Ocular Ultrasound: Review of Bioeffects and Safety, Including Fetal and Point-of-Care Perspective

Jacques S. Abramowicz, Srikar Adhikari, Eitan Dickman, Judy A. Estroff, Gerald R. Harris, Jason Nomura, Ronald H. Silverman, Lindsay A. Taylor, Richard G. Barr

Research output: Contribution to journalReview articlepeer-review

1 Scopus citations

Abstract

Ocular ultrasound is an invaluable tool for the evaluation of the eye and orbit. However, the eye and orbit are potentially sensitive to the thermal and mechanical effects of ultrasound. When performing B-mode imaging, dedicated ocular settings should be used. If these settings are not available, limiting the acoustic output to Food and Drug Administration (FDA) recommended maximum levels is strongly advised. Especially important is the acoustic output in spectral (pulsed) and color Doppler modes, which can exceed the FDA's maximum recommended levels for the eye. Adjusting settings to decrease acoustic output and limiting the time of the examination should be done when performing a Doppler examination. The acoustic output of shear wave elastography is significantly higher than FDA guidelines for the eye and should be considered experimental.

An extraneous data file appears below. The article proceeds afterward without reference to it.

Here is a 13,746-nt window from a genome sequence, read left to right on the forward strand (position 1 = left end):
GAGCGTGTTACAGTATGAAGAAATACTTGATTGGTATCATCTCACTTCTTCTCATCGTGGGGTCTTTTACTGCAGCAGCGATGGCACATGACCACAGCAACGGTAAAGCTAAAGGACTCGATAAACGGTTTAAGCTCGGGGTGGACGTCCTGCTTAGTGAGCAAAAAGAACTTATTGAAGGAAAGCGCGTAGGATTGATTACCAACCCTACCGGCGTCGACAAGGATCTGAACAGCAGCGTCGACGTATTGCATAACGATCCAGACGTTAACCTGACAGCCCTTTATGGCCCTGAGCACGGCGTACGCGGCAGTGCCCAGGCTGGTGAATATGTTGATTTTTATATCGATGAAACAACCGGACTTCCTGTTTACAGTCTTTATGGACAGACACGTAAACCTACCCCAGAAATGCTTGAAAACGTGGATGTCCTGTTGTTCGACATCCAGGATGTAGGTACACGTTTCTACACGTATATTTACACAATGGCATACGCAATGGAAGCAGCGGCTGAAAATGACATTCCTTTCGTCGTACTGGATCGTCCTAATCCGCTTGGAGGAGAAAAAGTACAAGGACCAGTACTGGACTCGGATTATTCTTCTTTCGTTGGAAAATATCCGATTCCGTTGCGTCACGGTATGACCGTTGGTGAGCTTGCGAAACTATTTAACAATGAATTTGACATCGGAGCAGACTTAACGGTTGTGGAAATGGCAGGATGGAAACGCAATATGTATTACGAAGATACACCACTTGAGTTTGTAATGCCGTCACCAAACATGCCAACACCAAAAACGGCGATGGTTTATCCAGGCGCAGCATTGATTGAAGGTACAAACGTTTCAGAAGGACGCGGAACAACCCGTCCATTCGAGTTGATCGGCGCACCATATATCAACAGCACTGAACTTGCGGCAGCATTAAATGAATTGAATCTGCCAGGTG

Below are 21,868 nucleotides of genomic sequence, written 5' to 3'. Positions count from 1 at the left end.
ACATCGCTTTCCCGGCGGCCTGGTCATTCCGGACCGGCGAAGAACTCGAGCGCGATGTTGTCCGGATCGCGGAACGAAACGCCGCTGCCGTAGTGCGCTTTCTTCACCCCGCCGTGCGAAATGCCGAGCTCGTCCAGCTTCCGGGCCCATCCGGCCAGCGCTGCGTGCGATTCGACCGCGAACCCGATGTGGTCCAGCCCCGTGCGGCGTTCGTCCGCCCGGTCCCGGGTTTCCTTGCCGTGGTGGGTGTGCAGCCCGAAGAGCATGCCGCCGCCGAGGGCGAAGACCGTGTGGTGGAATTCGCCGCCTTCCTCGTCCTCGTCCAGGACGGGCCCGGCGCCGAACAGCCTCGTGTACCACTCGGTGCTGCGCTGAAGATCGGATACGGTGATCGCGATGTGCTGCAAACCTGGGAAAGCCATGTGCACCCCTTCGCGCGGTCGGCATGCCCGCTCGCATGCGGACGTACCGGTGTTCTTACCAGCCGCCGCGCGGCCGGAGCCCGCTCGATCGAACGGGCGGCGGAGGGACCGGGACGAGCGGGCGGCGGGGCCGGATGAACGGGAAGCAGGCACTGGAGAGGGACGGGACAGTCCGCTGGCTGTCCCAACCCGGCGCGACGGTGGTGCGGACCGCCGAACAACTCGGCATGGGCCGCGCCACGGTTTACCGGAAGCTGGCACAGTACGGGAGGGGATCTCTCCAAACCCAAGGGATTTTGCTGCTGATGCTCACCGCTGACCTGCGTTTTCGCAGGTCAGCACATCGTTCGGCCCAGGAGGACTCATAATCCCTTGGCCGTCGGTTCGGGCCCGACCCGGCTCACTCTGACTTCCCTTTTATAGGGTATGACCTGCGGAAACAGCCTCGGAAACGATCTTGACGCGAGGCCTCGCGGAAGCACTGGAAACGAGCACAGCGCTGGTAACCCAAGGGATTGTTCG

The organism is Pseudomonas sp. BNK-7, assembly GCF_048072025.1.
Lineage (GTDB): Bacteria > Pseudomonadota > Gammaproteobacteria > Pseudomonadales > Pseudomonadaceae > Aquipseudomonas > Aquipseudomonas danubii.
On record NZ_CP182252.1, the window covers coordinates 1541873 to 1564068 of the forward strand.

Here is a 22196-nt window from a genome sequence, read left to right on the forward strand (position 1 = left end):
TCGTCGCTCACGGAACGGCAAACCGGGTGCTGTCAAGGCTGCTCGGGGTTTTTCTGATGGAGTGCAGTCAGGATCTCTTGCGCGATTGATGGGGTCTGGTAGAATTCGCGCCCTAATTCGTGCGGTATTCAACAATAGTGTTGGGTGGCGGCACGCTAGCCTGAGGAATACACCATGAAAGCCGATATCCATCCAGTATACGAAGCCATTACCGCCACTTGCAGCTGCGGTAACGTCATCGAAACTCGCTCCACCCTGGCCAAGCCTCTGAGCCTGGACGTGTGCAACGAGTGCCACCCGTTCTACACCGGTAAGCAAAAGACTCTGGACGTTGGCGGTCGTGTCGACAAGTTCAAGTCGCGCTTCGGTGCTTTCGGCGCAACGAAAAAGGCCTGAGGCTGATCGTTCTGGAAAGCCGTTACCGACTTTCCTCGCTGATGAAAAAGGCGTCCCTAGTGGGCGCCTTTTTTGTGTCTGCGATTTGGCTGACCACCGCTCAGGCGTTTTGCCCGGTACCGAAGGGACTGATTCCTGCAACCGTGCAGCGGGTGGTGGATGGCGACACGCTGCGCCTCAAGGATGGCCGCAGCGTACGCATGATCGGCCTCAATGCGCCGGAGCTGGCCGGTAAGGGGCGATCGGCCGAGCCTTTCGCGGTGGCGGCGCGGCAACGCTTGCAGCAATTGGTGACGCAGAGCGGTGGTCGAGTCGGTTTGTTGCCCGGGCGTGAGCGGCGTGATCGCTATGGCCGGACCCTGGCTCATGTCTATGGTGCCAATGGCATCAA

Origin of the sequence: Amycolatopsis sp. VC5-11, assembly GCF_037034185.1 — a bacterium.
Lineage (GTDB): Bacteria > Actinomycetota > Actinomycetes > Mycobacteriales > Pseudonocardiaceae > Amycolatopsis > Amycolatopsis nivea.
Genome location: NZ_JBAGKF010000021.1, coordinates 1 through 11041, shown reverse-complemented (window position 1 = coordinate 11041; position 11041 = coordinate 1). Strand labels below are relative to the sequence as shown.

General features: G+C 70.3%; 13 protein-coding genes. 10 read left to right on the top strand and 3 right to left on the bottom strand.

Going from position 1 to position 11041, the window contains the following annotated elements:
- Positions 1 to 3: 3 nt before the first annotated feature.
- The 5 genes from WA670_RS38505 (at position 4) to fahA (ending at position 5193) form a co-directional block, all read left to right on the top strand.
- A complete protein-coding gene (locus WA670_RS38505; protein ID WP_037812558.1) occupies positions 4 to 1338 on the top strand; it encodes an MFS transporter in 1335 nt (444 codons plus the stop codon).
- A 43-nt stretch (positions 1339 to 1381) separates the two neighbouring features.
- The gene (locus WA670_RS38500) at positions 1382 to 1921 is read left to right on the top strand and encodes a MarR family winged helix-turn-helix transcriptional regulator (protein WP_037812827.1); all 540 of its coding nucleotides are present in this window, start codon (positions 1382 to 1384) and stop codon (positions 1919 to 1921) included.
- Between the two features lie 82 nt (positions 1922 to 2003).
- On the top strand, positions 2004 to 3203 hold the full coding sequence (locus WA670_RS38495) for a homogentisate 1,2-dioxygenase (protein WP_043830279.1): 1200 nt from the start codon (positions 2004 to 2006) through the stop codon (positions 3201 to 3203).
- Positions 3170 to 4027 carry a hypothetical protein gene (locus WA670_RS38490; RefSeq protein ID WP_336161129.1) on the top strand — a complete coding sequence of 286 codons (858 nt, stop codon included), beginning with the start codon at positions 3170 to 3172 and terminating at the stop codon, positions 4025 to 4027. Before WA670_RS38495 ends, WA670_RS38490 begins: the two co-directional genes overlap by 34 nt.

Original languageEnglish (US)
Pages (from-to)1609-1622
Number of pages14
JournalJournal of Ultrasound in Medicine
Volume41
Issue number7
DOIs
StatePublished - Jul 2022

Keywords

  • bioeffects
  • ophthalmic ultrasound
  • point of care
  • safety

ASJC Scopus subject areas

  • Radiological and Ultrasound Technology
  • Radiology Nuclear Medicine and imaging

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